There is one thing, however,  I have now understood clearly and maybe you will notice it too in your adventure. Who you are as an individual has a bigger effect on the relationship than anything else will. More than the environment, more than the amount of money, more than the health, more than the food you are eating and the friends you are making…The person you choose to be when you wake up in the morning. The person you choose to be when your visa does not come through, or when you are down to the last few coins in your pocket. The person you choose to be when you disagree on things like house chores…That person has all the power. It is not about the way you start out or end up. It is about the way you behave in the middle.

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Teotihuacan, Mexico

More than ever, I have begun to work on myself. Having a gratitude journal and starting my own business have helped me work on my own shortcomings and dreams. Who I am now, who I want to be as time goes on, and the things I stand for are all a fundamental part of being an expat couple. Work on yourself. Invest in your strengths. Cultivate those good habits that you know will not just make you happy, but will also add a tremendous contribution to your partner. Being an expat couple has its pros and challenges. Why not make sure you are one of the strengths?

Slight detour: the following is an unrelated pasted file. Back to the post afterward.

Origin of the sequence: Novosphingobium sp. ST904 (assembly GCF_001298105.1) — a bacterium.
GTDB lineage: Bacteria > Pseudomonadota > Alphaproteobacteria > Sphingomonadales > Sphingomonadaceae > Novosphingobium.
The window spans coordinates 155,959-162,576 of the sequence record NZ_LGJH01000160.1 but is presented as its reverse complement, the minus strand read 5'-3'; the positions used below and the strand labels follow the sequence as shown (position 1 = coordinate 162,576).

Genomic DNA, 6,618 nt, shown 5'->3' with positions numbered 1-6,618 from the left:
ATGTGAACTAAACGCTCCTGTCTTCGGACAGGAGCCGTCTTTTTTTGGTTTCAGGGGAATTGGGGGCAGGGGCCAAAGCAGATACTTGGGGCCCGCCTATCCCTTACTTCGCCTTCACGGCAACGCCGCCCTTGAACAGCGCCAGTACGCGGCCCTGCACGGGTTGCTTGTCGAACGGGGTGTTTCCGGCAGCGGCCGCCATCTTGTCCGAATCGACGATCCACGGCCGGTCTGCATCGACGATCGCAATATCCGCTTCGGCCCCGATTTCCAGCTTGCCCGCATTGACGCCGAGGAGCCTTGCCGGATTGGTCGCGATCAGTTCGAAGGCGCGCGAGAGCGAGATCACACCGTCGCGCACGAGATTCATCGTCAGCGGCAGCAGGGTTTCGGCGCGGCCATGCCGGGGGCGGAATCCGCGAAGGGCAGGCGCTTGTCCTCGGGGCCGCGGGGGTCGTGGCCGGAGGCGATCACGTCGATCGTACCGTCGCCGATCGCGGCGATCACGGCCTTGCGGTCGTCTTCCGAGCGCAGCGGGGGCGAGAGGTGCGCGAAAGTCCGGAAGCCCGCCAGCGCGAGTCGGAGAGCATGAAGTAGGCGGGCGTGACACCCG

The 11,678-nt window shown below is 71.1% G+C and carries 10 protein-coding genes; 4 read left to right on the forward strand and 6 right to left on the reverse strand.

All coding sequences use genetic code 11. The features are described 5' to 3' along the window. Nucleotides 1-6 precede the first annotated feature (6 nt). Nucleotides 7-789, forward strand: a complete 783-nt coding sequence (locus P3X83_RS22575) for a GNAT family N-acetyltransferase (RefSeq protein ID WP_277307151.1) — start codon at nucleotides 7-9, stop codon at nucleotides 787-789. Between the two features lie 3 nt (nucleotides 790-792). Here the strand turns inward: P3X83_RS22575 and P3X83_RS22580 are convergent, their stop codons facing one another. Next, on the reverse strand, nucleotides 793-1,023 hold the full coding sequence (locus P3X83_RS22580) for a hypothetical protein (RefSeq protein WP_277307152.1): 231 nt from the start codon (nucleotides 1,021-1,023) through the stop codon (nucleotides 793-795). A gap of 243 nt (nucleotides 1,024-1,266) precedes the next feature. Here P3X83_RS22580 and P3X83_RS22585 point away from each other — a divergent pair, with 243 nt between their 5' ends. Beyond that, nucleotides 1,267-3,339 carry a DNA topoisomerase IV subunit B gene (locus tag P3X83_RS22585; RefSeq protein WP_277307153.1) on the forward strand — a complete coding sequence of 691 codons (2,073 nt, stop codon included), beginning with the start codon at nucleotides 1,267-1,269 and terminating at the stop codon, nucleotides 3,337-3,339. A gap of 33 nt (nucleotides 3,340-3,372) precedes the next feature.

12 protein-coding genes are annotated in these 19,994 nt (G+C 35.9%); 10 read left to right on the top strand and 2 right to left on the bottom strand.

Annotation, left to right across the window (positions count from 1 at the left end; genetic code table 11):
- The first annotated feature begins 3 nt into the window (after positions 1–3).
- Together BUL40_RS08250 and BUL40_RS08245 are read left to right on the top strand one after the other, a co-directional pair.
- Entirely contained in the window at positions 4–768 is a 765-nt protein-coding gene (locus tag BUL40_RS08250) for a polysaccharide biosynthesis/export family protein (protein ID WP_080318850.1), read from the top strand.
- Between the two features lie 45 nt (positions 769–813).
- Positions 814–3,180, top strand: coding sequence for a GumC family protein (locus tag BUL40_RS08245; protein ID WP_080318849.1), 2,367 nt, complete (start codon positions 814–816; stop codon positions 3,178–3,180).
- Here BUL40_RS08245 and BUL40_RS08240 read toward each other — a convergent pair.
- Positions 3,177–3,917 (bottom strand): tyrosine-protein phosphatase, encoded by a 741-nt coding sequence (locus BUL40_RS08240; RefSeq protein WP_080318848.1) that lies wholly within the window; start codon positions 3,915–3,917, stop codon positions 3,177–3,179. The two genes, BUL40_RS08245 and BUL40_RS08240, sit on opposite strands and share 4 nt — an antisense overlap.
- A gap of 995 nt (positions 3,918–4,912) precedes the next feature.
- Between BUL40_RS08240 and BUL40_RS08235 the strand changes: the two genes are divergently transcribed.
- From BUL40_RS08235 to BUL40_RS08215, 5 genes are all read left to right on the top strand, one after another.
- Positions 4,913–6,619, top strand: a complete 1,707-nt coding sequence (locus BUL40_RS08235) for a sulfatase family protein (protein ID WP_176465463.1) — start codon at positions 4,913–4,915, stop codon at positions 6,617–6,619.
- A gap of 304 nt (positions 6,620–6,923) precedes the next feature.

8 thoughts on “This is for the expat couple, struggling.